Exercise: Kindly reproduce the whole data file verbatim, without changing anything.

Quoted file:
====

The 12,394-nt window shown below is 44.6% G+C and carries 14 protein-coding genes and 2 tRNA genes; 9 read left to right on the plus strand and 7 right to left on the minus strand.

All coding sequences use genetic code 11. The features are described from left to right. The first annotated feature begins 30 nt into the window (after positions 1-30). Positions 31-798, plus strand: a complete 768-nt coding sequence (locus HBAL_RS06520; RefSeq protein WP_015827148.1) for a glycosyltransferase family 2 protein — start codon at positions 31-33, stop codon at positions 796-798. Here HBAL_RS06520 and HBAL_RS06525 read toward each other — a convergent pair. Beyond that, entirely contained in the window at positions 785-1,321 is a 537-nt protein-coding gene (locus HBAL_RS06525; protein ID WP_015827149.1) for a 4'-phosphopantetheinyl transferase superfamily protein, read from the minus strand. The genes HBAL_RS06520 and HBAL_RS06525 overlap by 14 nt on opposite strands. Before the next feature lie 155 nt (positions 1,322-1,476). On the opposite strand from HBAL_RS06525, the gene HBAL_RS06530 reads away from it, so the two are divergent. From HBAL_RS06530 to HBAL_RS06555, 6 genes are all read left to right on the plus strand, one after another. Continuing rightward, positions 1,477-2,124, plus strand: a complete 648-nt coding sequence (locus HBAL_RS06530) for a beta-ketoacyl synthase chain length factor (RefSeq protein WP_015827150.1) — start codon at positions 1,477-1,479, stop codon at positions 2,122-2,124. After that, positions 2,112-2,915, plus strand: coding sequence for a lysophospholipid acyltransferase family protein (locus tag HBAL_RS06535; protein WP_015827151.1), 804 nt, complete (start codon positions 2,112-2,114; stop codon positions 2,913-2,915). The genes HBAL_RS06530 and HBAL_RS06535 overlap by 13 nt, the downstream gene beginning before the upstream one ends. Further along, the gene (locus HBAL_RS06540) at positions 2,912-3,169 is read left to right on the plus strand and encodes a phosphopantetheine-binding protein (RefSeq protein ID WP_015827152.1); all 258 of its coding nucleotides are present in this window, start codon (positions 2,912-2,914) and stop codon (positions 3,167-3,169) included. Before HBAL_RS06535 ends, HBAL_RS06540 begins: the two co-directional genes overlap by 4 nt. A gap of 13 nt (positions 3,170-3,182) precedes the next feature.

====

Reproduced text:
The 12,394-nt window shown below is 44.6% G+C and carries 14 protein-coding genes and 2 tRNA genes; 9 read left to right on the plus strand and 7 right to left on the minus strand.

All coding sequences use genetic code 11. The features are described from left to right. The first annotated feature begins 30 nt into the window (after positions 1-30). Positions 31-798, plus strand: a complete 768-nt coding sequence (locus HBAL_RS06520; RefSeq protein WP_015827148.1) for a glycosyltransferase family 2 protein — start codon at positions 31-33, stop codon at positions 796-798. Here HBAL_RS06520 and HBAL_RS06525 read toward each other — a convergent pair. Beyond that, entirely contained in the window at positions 785-1,321 is a 537-nt protein-coding gene (locus HBAL_RS06525; protein ID WP_015827149.1) for a 4'-phosphopantetheinyl transferase superfamily protein, read from the minus strand. The genes HBAL_RS06520 and HBAL_RS06525 overlap by 14 nt on opposite strands. Before the next feature lie 155 nt (positions 1,322-1,476). On the opposite strand from HBAL_RS06525, the gene HBAL_RS06530 reads away from it, so the two are divergent. From HBAL_RS06530 to HBAL_RS06555, 6 genes are all read left to right on the plus strand, one after another. Continuing rightward, positions 1,477-2,124, plus strand: a complete 648-nt coding sequence (locus HBAL_RS06530) for a beta-ketoacyl synthase chain length factor (RefSeq protein WP_015827150.1) — start codon at positions 1,477-1,479, stop codon at positions 2,122-2,124. After that, positions 2,112-2,915, plus strand: coding sequence for a lysophospholipid acyltransferase family protein (locus tag HBAL_RS06535; protein WP_015827151.1), 804 nt, complete (start codon positions 2,112-2,114; stop codon positions 2,913-2,915). The genes HBAL_RS06530 and HBAL_RS06535 overlap by 13 nt, the downstream gene beginning before the upstream one ends. Further along, the gene (locus HBAL_RS06540) at positions 2,912-3,169 is read left to right on the plus strand and encodes a phosphopantetheine-binding protein (RefSeq protein ID WP_015827152.1); all 258 of its coding nucleotides are present in this window, start codon (positions 2,912-2,914) and stop codon (positions 3,167-3,169) included. Before HBAL_RS06535 ends, HBAL_RS06540 begins: the two co-directional genes overlap by 4 nt. A gap of 13 nt (positions 3,170-3,182) precedes the next feature.